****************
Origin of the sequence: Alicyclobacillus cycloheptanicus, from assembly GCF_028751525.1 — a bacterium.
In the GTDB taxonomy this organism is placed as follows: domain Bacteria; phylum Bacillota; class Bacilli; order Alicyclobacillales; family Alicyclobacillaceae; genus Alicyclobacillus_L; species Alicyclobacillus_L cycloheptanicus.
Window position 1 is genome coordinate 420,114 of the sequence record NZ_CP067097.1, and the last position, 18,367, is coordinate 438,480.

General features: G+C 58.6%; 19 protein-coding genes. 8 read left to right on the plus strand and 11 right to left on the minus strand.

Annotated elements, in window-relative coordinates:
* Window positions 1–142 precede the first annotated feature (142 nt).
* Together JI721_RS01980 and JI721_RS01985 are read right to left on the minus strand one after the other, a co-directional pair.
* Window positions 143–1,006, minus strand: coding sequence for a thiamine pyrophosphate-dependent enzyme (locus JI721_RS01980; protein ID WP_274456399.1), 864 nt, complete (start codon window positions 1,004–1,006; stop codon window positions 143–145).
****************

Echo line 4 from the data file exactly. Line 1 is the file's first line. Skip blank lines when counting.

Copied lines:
General features: G+C 58.6%; 19 protein-coding genes. 8 read left to right on the plus strand and 11 right to left on the minus strand.